drbob1972 said:
huntergatherer said:
2. Combine our culture with unionist culture and create a new Irish identity.
3. Forget about identity, become west europeans hoping that in the future national identities will not mean anything and then we'll join together out of pure economic logic.

so step 2 is create a new identity and step 3 (the very next step) is the forget about identity ?

that's some level of inefficiency and wasted time and effort, tell me are you a manager in the HSE also ?
These are options he is given, not a progression of steps.
 

restless

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Joined
Dec 27, 2007
Messages
10
The GFA gave the people the democratic tools to adapt the institutions as they see fit. Trying to be too precise about the future won't work - who could have foreseen that the DUP would be the unionist party which was able to do the business after those nice moderates in the UUP tied themselves into knots trying to invent new pre-conditions?

Things will work themselves out. Most unionists believe that NI gainss an advantage by being part of the UK system while most nationalists would claim that there are practical advantages to treating the island of Ireland as one unit.

With the two communities in the North approaching parity it will be the approach which is most useful on the ground which wins, and if there have to be compromises on both sides maybe that isn't such a bad thing.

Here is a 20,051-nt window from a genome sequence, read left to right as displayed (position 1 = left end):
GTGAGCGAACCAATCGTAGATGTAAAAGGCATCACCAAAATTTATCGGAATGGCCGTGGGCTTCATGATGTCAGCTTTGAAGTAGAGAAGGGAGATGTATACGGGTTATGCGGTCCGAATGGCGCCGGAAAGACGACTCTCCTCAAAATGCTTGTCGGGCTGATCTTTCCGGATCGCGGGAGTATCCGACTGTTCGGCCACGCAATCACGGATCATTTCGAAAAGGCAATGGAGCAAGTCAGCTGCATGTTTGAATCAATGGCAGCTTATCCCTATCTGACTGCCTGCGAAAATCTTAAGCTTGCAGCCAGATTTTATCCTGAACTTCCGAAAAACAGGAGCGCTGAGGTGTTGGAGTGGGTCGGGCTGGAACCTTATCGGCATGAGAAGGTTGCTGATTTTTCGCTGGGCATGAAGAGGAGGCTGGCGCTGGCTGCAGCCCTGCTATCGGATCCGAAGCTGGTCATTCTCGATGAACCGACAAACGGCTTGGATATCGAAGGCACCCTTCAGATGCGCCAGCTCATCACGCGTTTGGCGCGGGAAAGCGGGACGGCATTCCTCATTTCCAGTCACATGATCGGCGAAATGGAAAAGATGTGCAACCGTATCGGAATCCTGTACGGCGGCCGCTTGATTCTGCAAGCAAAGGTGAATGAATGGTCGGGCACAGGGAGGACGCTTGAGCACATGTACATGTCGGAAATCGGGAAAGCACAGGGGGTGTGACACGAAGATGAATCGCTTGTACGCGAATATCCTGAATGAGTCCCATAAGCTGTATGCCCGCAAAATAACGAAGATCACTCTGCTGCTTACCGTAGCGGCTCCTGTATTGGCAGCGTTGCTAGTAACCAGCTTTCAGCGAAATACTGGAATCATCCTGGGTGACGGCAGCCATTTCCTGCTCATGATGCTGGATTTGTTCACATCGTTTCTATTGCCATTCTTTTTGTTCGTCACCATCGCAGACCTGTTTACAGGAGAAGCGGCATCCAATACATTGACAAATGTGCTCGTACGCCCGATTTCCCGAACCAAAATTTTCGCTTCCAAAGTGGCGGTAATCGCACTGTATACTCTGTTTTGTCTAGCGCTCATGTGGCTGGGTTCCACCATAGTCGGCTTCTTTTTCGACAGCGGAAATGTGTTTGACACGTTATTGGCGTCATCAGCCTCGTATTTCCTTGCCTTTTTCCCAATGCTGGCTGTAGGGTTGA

Limerick Lad

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Nov 17, 2006
Messages
4,596
32 said:
As for a 'United Ireland', well the simple solution is for the Brits to pull out.
But for many, including new members of Sinn Féin (Parnell Square), a united Ireland is simply a concept of shoving Free State political structures into the 6 counties, and 'absorbing' a united Ireland; one by stealth, i.e. same tax rates etc..

To my mind, as a non-aligned Republican, a united Ireland is worth nothing if there is no social change. Both British created parliaments on this island must be dissolved, and a new national parliament created, with the ordinary people sovereign - not the sleaze or gombeenism rampant in 26 county politics, or the blatant sectarianism of 6 county politics.

How this is achieved has long been debated within republican circles. But I think a good first step is for England to relinquish her illegal hold of 6 Irish counties.